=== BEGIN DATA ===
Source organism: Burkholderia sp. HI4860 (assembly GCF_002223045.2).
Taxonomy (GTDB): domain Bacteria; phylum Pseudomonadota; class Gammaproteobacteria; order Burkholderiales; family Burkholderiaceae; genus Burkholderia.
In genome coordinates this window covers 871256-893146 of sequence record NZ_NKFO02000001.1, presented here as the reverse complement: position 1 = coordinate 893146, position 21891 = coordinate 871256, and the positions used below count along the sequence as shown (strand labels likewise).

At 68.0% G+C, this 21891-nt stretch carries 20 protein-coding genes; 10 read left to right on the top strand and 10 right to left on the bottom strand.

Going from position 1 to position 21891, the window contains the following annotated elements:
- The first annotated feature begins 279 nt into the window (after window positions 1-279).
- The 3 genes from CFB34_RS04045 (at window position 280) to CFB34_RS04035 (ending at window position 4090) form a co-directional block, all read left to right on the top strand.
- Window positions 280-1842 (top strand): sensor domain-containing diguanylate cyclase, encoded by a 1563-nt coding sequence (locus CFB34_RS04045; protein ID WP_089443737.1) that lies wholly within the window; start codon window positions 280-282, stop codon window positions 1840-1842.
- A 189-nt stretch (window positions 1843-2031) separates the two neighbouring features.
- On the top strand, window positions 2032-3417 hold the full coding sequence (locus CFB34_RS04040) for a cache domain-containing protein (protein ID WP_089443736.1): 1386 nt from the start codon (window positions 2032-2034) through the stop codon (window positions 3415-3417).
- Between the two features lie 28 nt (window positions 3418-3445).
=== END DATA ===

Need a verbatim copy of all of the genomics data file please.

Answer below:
Source organism: Burkholderia sp. HI4860 (assembly GCF_002223045.2).
Taxonomy (GTDB): domain Bacteria; phylum Pseudomonadota; class Gammaproteobacteria; order Burkholderiales; family Burkholderiaceae; genus Burkholderia.
In genome coordinates this window covers 871256-893146 of sequence record NZ_NKFO02000001.1, presented here as the reverse complement: position 1 = coordinate 893146, position 21891 = coordinate 871256, and the positions used below count along the sequence as shown (strand labels likewise).

At 68.0% G+C, this 21891-nt stretch carries 20 protein-coding genes; 10 read left to right on the top strand and 10 right to left on the bottom strand.

Going from position 1 to position 21891, the window contains the following annotated elements:
- The first annotated feature begins 279 nt into the window (after window positions 1-279).
- The 3 genes from CFB34_RS04045 (at window position 280) to CFB34_RS04035 (ending at window position 4090) form a co-directional block, all read left to right on the top strand.
- Window positions 280-1842 (top strand): sensor domain-containing diguanylate cyclase, encoded by a 1563-nt coding sequence (locus CFB34_RS04045; protein ID WP_089443737.1) that lies wholly within the window; start codon window positions 280-282, stop codon window positions 1840-1842.
- A 189-nt stretch (window positions 1843-2031) separates the two neighbouring features.
- On the top strand, window positions 2032-3417 hold the full coding sequence (locus CFB34_RS04040) for a cache domain-containing protein (protein ID WP_089443736.1): 1386 nt from the start codon (window positions 2032-2034) through the stop codon (window positions 3415-3417).
- Between the two features lie 28 nt (window positions 3418-3445).